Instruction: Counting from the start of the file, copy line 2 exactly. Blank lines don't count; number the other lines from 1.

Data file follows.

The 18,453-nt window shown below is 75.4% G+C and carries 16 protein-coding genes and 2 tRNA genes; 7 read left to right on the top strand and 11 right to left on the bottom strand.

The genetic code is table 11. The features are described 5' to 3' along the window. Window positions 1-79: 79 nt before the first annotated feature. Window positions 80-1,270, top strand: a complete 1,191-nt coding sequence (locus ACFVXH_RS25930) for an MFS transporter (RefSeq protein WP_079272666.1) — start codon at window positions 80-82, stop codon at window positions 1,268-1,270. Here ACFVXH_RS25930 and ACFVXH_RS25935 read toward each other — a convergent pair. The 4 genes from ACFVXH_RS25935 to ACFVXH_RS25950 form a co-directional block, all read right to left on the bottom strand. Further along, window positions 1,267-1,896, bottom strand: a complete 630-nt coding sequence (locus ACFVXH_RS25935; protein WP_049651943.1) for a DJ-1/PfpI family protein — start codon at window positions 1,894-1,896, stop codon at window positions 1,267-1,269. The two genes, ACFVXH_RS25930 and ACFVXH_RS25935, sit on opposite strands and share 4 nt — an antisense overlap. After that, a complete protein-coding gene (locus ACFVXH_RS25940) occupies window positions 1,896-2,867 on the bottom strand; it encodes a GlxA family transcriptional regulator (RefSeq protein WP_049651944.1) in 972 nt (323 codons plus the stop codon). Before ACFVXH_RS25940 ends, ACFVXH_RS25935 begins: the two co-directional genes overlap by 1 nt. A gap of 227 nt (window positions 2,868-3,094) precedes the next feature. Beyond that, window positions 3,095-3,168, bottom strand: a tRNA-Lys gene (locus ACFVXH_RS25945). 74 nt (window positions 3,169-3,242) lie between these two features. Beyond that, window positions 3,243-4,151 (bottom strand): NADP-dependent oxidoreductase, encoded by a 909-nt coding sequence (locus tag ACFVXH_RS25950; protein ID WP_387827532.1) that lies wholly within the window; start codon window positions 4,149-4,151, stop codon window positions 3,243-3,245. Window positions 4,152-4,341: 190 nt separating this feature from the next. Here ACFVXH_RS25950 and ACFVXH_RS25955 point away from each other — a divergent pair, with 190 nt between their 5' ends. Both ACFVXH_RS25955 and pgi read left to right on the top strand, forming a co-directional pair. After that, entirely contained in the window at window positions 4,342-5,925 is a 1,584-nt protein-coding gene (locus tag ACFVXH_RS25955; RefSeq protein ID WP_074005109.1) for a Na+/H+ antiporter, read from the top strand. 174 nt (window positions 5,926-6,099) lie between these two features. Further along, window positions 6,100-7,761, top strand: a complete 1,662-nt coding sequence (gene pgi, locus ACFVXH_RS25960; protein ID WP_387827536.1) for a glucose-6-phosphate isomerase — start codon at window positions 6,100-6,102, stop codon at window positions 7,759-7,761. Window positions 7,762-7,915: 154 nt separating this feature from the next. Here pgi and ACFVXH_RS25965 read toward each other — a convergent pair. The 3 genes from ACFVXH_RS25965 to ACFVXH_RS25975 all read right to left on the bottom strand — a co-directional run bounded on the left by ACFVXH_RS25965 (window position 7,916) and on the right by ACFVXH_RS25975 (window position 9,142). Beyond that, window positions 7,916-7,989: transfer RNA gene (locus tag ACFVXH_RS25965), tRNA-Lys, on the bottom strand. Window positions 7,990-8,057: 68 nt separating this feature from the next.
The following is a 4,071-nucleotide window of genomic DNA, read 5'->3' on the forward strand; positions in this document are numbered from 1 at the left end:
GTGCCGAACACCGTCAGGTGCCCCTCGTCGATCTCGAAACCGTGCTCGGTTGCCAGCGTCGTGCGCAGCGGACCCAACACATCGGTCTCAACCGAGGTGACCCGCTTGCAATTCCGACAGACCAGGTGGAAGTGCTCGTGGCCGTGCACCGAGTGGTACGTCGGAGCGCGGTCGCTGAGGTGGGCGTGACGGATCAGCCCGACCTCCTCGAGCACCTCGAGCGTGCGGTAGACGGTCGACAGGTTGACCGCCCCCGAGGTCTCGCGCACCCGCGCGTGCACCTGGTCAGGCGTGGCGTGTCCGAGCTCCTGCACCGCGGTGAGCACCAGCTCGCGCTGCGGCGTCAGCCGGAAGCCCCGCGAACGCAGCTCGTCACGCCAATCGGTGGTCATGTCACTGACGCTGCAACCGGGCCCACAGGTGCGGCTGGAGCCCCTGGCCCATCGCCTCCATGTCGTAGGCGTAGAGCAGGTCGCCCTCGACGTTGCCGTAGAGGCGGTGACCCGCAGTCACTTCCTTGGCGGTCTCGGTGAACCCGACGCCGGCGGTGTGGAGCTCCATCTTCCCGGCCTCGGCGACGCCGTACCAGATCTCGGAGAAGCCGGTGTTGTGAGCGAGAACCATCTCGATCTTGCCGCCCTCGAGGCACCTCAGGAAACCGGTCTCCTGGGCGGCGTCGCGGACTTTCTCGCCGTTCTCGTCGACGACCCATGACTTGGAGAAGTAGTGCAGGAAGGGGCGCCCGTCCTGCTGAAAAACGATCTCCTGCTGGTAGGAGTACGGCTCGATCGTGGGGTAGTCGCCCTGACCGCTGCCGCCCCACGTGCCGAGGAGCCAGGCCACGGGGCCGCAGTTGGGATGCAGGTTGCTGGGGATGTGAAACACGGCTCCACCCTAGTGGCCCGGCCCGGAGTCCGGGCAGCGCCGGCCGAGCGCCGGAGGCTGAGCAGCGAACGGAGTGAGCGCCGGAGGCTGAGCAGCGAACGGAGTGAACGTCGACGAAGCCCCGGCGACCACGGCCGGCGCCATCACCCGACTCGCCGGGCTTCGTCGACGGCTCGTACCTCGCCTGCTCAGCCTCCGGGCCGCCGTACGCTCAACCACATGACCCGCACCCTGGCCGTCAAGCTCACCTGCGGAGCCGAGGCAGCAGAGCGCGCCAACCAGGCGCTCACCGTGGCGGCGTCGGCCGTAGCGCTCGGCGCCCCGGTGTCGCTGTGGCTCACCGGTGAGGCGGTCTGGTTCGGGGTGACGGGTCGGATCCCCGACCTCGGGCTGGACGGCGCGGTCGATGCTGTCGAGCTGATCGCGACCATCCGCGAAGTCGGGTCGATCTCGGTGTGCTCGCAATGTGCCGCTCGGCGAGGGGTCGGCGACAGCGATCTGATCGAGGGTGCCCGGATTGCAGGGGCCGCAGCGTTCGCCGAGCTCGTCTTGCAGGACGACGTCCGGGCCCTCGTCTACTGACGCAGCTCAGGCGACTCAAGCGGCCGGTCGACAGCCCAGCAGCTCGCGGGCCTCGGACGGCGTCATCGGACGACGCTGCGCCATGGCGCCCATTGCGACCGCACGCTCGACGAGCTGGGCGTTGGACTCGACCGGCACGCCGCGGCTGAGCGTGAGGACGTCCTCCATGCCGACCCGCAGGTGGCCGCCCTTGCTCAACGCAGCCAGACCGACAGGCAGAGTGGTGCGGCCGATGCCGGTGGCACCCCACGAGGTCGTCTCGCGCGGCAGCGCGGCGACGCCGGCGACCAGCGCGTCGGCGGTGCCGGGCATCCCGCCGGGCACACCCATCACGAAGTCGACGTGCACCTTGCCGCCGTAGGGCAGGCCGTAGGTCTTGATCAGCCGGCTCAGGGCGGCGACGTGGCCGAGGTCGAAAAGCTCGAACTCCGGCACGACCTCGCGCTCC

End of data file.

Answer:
The genetic code is table 11. The features are described 5' to 3' along the window. Window positions 1-79: 79 nt before the first annotated feature. Window positions 80-1,270, top strand: a complete 1,191-nt coding sequence (locus ACFVXH_RS25930) for an MFS transporter (RefSeq protein WP_079272666.1) — start codon at window positions 80-82, stop codon at window positions 1,268-1,270. Here ACFVXH_RS25930 and ACFVXH_RS25935 read toward each other — a convergent pair. The 4 genes from ACFVXH_RS25935 to ACFVXH_RS25950 form a co-directional block, all read right to left on the bottom strand. Further along, window positions 1,267-1,896, bottom strand: a complete 630-nt coding sequence (locus ACFVXH_RS25935; protein WP_049651943.1) for a DJ-1/PfpI family protein — start codon at window positions 1,894-1,896, stop codon at window positions 1,267-1,269. The two genes, ACFVXH_RS25930 and ACFVXH_RS25935, sit on opposite strands and share 4 nt — an antisense overlap. After that, a complete protein-coding gene (locus ACFVXH_RS25940) occupies window positions 1,896-2,867 on the bottom strand; it encodes a GlxA family transcriptional regulator (RefSeq protein WP_049651944.1) in 972 nt (323 codons plus the stop codon). Before ACFVXH_RS25940 ends, ACFVXH_RS25935 begins: the two co-directional genes overlap by 1 nt. A gap of 227 nt (window positions 2,868-3,094) precedes the next feature. Beyond that, window positions 3,095-3,168, bottom strand: a tRNA-Lys gene (locus ACFVXH_RS25945). 74 nt (window positions 3,169-3,242) lie between these two features. Beyond that, window positions 3,243-4,151 (bottom strand): NADP-dependent oxidoreductase, encoded by a 909-nt coding sequence (locus tag ACFVXH_RS25950; protein ID WP_387827532.1) that lies wholly within the window; start codon window positions 4,149-4,151, stop codon window positions 3,243-3,245. Window positions 4,152-4,341: 190 nt separating this feature from the next. Here ACFVXH_RS25950 and ACFVXH_RS25955 point away from each other — a divergent pair, with 190 nt between their 5' ends. Both ACFVXH_RS25955 and pgi read left to right on the top strand, forming a co-directional pair. After that, entirely contained in the window at window positions 4,342-5,925 is a 1,584-nt protein-coding gene (locus tag ACFVXH_RS25955; RefSeq protein ID WP_074005109.1) for a Na+/H+ antiporter, read from the top strand. 174 nt (window positions 5,926-6,099) lie between these two features. Further along, window positions 6,100-7,761, top strand: a complete 1,662-nt coding sequence (gene pgi, locus ACFVXH_RS25960; protein ID WP_387827536.1) for a glucose-6-phosphate isomerase — start codon at window positions 6,100-6,102, stop codon at window positions 7,759-7,761. Window positions 7,762-7,915: 154 nt separating this feature from the next. Here pgi and ACFVXH_RS25965 read toward each other — a convergent pair. The 3 genes from ACFVXH_RS25965 to ACFVXH_RS25975 all read right to left on the bottom strand — a co-directional run bounded on the left by ACFVXH_RS25965 (window position 7,916) and on the right by ACFVXH_RS25975 (window position 9,142). Beyond that, window positions 7,916-7,989: transfer RNA gene (locus tag ACFVXH_RS25965), tRNA-Lys, on the bottom strand. Window positions 7,990-8,057: 68 nt separating this feature from the next.